by ehistoryadmin on October 11, 2017

Leinster Leader 23 April 1949

Mr. de Valera in Naas

Kildare 1916 Men Honoured

Mr. de Valera said in Naas on Wednesday night that the name Republic was a sacred name to him.  It was the name used by the men of 1916 when they proclaimed the Republic, and it was intended to be a Republic for the whole of Ireland. He was speaking at a dinner given in honour of the Kildare men who marched to Dublin and fought in the 1916 Rising. Mr. de Valera said he would like to repeat words he had used at the graveside of Padraig Pearse:

“Let us remove all the symbols of foreign rule, let us establish a Republic in fact, and when we have it established the proclamation of it will be a mere ceremonial – a mere ceremonial to give expression to something that is already a fact.”

“My hope was” he said, “that we would present the Irish people with a Republic in fact for the whole of the Thirty-two Counties.  Proclaiming the Republic as the name of the State would be a small matter once the fact that it had been established was accepted.”

The State could not be described as a Republic if it were not so already, but now it had been formally described as a Republic.  Because it has happened in another way, they were in the fortunate position that the Republic was accepted and recognised by all parties.

“Thank God for that,” he said.  “That may of may not make the ultimate task easier, but my hope had been that I could have the fact of the Republic first and then have its name. We might not have officially described the State as had been done by Act of Parliament.  Of course, there was nothing to prevent people describing the State as a Republic.” He had described it as such, but he did not take the action of having an Act of Parliament enacted to call it so.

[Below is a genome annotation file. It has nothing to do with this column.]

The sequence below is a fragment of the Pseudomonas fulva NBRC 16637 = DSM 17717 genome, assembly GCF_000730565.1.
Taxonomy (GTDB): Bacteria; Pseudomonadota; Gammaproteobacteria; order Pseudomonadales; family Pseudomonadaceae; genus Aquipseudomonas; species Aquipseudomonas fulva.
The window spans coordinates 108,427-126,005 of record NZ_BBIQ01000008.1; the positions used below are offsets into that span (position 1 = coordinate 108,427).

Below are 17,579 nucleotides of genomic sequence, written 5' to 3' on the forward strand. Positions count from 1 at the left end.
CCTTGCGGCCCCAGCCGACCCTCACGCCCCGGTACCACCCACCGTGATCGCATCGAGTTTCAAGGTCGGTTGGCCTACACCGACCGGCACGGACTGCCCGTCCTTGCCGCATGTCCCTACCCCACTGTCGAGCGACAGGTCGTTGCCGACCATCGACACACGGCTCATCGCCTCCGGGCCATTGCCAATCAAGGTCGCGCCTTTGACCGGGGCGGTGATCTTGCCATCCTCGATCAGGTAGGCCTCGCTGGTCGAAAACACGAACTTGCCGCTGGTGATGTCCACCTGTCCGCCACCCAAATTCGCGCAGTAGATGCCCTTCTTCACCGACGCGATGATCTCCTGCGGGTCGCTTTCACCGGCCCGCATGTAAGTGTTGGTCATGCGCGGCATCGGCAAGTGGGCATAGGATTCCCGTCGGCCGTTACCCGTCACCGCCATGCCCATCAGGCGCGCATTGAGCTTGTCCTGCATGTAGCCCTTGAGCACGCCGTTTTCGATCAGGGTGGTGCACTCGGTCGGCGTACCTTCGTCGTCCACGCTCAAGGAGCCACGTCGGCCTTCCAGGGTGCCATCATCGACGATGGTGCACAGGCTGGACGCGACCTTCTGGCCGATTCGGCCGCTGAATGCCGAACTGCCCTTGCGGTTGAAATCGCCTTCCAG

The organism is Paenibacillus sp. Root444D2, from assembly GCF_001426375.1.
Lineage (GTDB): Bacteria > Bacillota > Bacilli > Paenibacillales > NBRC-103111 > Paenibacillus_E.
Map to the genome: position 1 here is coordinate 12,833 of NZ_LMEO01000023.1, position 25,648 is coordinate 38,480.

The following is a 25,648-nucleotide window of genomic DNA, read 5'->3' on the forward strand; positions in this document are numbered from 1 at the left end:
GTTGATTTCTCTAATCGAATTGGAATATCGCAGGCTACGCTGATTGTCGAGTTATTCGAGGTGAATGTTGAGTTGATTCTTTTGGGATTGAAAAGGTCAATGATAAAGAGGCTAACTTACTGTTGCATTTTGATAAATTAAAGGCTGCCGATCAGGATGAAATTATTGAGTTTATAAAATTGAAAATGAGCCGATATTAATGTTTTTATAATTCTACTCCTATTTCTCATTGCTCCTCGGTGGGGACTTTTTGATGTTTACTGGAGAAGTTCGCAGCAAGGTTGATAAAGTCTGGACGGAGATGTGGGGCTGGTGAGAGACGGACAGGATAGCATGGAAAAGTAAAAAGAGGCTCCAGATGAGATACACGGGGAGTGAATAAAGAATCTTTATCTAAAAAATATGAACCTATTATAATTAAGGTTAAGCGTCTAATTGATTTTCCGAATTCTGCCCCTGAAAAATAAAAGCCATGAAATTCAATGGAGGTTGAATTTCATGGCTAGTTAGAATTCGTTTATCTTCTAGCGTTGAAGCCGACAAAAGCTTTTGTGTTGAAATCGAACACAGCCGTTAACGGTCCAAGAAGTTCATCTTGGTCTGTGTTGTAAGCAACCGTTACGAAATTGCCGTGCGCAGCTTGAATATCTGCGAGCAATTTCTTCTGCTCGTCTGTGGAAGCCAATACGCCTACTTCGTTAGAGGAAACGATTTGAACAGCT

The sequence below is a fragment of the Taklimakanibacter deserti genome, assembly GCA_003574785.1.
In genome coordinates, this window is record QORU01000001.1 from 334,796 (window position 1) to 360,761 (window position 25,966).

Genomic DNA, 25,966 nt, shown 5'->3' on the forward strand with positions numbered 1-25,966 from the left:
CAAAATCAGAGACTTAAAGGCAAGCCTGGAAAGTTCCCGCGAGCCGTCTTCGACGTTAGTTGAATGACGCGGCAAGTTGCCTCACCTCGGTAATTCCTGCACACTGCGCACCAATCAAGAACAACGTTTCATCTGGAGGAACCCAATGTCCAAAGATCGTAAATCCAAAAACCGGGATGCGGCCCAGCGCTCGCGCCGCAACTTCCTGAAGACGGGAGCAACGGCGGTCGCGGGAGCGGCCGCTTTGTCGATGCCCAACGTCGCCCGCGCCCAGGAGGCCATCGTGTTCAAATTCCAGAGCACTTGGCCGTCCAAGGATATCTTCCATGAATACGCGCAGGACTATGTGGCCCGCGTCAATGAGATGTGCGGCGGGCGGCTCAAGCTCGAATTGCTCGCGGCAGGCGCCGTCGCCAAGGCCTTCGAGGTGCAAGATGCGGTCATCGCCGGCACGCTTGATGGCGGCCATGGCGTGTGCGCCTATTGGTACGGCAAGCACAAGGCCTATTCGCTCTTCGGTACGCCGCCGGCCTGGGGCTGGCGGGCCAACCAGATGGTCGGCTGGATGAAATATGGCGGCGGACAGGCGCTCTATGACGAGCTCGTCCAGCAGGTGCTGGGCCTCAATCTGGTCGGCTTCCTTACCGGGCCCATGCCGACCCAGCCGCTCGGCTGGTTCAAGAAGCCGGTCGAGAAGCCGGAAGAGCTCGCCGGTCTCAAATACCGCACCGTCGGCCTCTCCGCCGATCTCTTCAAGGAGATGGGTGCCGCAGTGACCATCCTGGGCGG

Unforeseen Event

Continuing, Mr. de Valera said: “It would have been a more glorious thing if we could present the Republic to the people and then unreservedly we could participate in the rejoicing. I don’t think anybody could have foreseen a year or so ago what has just happened. But the way it has happened, it has put, I hope, all sections behind the Republic. We have been very fortunate.  Thirty-three years is a long time in the life of a man; it is not much in the lifetime of a nation.  We have been very fortunate and God has been very kind to us.

“To carry on to the end of the struggle there must be the same devotion shown in the future as has been shown in the past.  We want the devotion that was shown by the men of Kildare who went out in 1916.  I hope that particular kind of action will not be necessary, but the same fundamental devotion will be necessary to complete the task. Even if we had a Republic here and had world recognition for a Republic of the whole Thirty-two Counties we could not be satisfied that the aims of Pearse and his comrades had been achieved.

“These men wanted not merely an Ireland free, but they wanted an Ireland Gaelic as well.  The work of this generation will not be accomplished until we have laid the foundations so that in the next generation or two we shall once more be an Irish-speaking nation. We shall be in a miserable condition if we fail the nation in regard to the language.  I have no doubt that this nation will be united as a single State and as a Republic but I have anxious doubts whether the people realise fully the implications of the task in regard to the restoration of the language.”

Reports of various toasts will appear in our next issue.  Mr. W. A. Tynan, Monasterevan, presided, and there were close on 300 guests, including Senator Mrs. Margaret Pearse, Dr. James Ryan, T.D., Mr. T. Harris, T.D., and Mr. M. J. Nolan, Athy.


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